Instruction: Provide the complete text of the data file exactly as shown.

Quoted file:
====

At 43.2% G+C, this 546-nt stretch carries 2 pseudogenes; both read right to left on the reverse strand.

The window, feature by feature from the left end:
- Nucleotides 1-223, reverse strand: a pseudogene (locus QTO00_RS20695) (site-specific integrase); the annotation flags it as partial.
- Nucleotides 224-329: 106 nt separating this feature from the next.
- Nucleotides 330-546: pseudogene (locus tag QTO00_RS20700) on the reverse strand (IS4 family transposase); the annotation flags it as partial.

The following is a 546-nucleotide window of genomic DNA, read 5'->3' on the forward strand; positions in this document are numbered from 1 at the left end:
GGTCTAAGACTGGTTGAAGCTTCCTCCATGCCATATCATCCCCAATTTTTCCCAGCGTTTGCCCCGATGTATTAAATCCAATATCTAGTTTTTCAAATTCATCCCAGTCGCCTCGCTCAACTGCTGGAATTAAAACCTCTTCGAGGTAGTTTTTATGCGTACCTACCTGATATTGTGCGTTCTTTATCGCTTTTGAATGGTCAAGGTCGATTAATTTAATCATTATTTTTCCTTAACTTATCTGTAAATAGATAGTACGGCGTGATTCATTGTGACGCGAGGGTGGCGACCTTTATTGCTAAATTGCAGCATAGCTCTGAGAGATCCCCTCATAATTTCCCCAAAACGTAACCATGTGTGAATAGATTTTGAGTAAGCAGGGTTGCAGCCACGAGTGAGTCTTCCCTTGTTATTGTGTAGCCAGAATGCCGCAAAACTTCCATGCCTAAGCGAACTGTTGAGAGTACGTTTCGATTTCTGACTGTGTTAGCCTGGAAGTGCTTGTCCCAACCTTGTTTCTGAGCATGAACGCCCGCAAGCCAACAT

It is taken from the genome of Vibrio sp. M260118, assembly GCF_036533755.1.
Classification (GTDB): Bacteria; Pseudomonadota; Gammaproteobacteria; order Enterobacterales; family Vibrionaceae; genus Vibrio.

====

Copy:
At 43.2% G+C, this 546-nt stretch carries 2 pseudogenes; both read right to left on the reverse strand.

The window, feature by feature from the left end:
- Nucleotides 1-223, reverse strand: a pseudogene (locus QTO00_RS20695) (site-specific integrase); the annotation flags it as partial.
- Nucleotides 224-329: 106 nt separating this feature from the next.
- Nucleotides 330-546: pseudogene (locus tag QTO00_RS20700) on the reverse strand (IS4 family transposase); the annotation flags it as partial.

The following is a 546-nucleotide window of genomic DNA, read 5'->3' on the forward strand; positions in this document are numbered from 1 at the left end:
GGTCTAAGACTGGTTGAAGCTTCCTCCATGCCATATCATCCCCAATTTTTCCCAGCGTTTGCCCCGATGTATTAAATCCAATATCTAGTTTTTCAAATTCATCCCAGTCGCCTCGCTCAACTGCTGGAATTAAAACCTCTTCGAGGTAGTTTTTATGCGTACCTACCTGATATTGTGCGTTCTTTATCGCTTTTGAATGGTCAAGGTCGATTAATTTAATCATTATTTTTCCTTAACTTATCTGTAAATAGATAGTACGGCGTGATTCATTGTGACGCGAGGGTGGCGACCTTTATTGCTAAATTGCAGCATAGCTCTGAGAGATCCCCTCATAATTTCCCCAAAACGTAACCATGTGTGAATAGATTTTGAGTAAGCAGGGTTGCAGCCACGAGTGAGTCTTCCCTTGTTATTGTGTAGCCAGAATGCCGCAAAACTTCCATGCCTAAGCGAACTGTTGAGAGTACGTTTCGATTTCTGACTGTGTTAGCCTGGAAGTGCTTGTCCCAACCTTGTTTCTGAGCATGAACGCCCGCAAGCCAACAT

It is taken from the genome of Vibrio sp. M260118, assembly GCF_036533755.1.
Classification (GTDB): Bacteria; Pseudomonadota; Gammaproteobacteria; order Enterobacterales; family Vibrionaceae; genus Vibrio.